> - OnDataAvailable event is triggered continuously (close to 14000
> times per second)

Do you call the message pump from OnDataAvailable, directly or 
indirectly (i.e. Application.ProcessMessages, any Showmessage() or 
a VCL-dialog)? 

Arno Garrels [TeamICS]

Merijn Bosma wrote:
> Merijn Bosma wrote:
> Hello,
> Yesterday evening we've found out that this problem still occurs, even
> with wsoNoReceiveLoop set.
> The symptoms are the same:
> - OnDataAvailable event is triggered continuously (close to 14000
> times per second)
> - ReceiveStr() is called every time, returning no data
> - Error is always 0 in the events
> - The event keeps being triggered until we shut down the application.
> This is not a high speed stream, we sent only control data, so approx
> up to 100 bytes every few seconds.
> I'm I doing something stupid or is there something else going wrong
> here? If it's not me, is there any way for to determine whether this
> is a problem with ICS, or with the Windows call stack itself?
>> Francois PIETTE wrote:
>>>>> One possible explanation were that anytime OnDataAvailable
>>>>> returns, just a few _new_ bytes are available in winsock buffer.
>>>>> Could be possible due to the background thread winsock creates
>>>>> internally with non-blocking sockets, though I'm not aware of how
>>>>> winsock works under the hood.
>>>> When in this situation, we got a few hundred calls a second, for an
>>>> unlimited time, where normally it's one every few seconds.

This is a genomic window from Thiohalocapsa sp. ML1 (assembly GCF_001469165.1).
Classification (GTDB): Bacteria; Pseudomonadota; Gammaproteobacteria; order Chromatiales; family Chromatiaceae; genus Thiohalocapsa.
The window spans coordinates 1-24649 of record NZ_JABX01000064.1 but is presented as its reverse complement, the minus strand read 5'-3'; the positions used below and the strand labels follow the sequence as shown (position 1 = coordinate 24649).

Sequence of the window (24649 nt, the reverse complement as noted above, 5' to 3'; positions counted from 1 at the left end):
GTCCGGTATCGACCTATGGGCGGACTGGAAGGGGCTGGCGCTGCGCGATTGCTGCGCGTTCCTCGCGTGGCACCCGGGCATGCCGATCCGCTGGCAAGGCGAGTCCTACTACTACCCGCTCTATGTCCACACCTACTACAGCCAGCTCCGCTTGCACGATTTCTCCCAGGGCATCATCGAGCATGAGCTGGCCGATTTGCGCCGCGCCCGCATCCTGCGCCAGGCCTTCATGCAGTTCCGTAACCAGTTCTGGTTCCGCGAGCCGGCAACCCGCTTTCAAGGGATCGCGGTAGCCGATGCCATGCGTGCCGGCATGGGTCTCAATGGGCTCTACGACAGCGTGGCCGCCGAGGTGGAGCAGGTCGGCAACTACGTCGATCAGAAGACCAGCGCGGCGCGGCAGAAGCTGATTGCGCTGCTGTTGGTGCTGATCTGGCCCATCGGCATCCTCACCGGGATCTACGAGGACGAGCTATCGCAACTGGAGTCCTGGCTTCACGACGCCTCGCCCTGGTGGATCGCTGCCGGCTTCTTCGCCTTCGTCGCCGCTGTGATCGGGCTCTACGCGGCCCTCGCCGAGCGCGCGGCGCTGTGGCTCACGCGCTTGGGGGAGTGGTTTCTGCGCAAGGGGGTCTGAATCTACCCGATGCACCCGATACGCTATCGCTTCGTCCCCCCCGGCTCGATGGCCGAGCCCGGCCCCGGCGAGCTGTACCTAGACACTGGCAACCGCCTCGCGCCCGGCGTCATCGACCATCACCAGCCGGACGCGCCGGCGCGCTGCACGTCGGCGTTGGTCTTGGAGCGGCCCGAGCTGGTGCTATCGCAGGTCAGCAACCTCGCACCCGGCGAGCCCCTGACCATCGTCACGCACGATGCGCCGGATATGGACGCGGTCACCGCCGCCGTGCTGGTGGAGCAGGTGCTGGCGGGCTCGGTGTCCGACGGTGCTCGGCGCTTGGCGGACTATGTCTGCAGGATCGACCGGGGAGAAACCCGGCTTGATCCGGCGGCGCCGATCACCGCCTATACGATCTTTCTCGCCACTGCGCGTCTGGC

>>>> I agree with you, it could be a possible cause, but very unlikely.
>>> Do you receive data each time you call ReceiveStr ? If yes, then
>>> probably you have a fast network, and your application becomes CPU
>>> bound. 
>> That's the thing, I don't receive any data. At least not using
>> ReceiveStr() 
>>> btw: Since you don't use line mode, I strongly suggest you avoid
>>> ReceiveStr and instead use Receive with a fixed buffer. Calling
>>> ReceiveStr will force the runtime to create new string and copy
>>> data into it, and probably youthen copy data elsewhere for
>>> processing. All this is very CPU intensive. 
>>> The best way to design a high performance application is to use a
>>> fixed buffer (which may be dynamically allocated but not each time
>>> you receive data). And use the buffer as close as possible of the
>>> processing each time you copy data, each time you consume CPU and
>>> memory for nothing. 
>>> --
>>> The author of the freeware multi-tier middleware MidWare
>>> The author of the freeware Internet Component Suite (ICS)
>>> http://www.overbyte.be
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